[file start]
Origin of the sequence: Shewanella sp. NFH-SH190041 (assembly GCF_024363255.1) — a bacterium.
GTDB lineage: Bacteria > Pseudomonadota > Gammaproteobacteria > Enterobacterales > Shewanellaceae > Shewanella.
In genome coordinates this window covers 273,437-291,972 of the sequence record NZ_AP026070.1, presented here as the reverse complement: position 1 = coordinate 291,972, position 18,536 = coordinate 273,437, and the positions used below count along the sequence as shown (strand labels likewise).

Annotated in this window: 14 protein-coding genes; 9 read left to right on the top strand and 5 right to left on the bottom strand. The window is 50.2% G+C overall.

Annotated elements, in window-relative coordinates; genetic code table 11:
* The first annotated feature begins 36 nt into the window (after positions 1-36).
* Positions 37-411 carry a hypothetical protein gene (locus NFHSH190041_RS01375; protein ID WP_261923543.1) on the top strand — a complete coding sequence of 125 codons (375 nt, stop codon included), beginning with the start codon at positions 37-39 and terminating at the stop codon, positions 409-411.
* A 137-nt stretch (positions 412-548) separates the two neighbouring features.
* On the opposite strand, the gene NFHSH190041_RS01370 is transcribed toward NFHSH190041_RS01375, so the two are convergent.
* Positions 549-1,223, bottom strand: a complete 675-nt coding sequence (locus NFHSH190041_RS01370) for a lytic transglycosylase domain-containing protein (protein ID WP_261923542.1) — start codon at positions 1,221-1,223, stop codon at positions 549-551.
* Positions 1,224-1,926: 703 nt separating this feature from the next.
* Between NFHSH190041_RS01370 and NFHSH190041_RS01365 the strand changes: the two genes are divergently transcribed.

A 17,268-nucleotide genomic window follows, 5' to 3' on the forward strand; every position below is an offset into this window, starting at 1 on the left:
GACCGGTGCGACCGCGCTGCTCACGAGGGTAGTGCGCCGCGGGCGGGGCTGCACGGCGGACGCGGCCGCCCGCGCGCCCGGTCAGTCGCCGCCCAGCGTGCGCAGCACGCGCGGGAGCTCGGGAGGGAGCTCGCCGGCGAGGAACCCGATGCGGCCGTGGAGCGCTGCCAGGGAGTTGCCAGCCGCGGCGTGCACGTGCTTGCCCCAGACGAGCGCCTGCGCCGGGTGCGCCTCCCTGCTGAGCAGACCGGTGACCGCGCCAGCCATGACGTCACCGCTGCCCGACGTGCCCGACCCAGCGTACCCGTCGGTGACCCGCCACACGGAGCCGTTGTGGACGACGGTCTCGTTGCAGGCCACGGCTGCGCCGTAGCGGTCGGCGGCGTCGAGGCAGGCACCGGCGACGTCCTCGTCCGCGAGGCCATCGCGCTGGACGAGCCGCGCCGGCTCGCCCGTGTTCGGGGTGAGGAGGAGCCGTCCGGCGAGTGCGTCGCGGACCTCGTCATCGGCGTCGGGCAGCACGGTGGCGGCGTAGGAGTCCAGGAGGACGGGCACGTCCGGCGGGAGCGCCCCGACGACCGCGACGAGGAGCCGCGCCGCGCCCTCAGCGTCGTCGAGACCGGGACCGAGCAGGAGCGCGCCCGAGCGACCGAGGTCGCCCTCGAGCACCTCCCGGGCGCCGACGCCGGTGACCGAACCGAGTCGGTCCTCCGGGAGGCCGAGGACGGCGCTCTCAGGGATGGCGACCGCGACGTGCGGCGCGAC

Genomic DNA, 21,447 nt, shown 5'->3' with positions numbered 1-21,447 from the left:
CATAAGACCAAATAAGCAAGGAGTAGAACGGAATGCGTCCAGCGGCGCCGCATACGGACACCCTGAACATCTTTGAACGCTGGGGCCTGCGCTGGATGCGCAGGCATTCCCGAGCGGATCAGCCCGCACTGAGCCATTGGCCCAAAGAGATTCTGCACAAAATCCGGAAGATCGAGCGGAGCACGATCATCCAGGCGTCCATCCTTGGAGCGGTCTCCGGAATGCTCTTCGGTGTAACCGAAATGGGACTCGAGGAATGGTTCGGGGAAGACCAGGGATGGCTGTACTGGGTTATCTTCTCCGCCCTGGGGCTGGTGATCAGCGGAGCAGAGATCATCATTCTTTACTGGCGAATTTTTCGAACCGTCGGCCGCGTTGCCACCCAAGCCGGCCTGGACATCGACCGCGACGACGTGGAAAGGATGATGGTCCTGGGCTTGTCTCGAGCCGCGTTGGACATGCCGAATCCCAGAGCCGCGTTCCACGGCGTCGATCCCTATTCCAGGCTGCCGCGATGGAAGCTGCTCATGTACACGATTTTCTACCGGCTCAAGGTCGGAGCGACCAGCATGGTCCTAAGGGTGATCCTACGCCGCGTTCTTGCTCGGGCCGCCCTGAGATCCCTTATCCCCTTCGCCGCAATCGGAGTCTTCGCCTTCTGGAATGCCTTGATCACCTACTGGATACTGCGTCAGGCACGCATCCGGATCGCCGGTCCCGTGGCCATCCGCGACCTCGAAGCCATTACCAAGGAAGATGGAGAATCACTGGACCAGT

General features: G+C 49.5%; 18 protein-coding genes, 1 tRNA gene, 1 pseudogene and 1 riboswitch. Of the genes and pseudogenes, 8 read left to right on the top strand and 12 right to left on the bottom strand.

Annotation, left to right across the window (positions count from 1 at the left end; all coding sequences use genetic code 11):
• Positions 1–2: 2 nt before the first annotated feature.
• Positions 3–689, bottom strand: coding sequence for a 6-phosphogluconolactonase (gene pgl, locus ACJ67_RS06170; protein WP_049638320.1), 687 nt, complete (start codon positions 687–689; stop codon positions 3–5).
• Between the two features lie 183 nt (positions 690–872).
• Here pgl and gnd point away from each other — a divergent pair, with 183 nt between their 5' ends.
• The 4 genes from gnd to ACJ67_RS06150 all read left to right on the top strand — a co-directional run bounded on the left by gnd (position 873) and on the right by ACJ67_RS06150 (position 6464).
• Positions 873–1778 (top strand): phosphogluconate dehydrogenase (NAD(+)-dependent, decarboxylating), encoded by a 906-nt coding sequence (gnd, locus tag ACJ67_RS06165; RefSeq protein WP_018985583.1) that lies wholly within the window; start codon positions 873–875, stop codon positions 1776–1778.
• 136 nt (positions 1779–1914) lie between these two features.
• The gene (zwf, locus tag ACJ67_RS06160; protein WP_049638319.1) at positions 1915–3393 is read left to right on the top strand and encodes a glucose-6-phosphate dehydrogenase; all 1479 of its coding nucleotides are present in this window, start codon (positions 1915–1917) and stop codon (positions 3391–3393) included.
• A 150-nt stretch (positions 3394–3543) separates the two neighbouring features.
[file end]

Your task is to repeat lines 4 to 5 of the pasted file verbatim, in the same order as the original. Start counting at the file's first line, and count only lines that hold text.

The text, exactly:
Annotated in this window: 14 protein-coding genes; 9 read left to right on the top strand and 5 right to left on the bottom strand. The window is 50.2% G+C overall.

Annotated elements, in window-relative coordinates; genetic code table 11: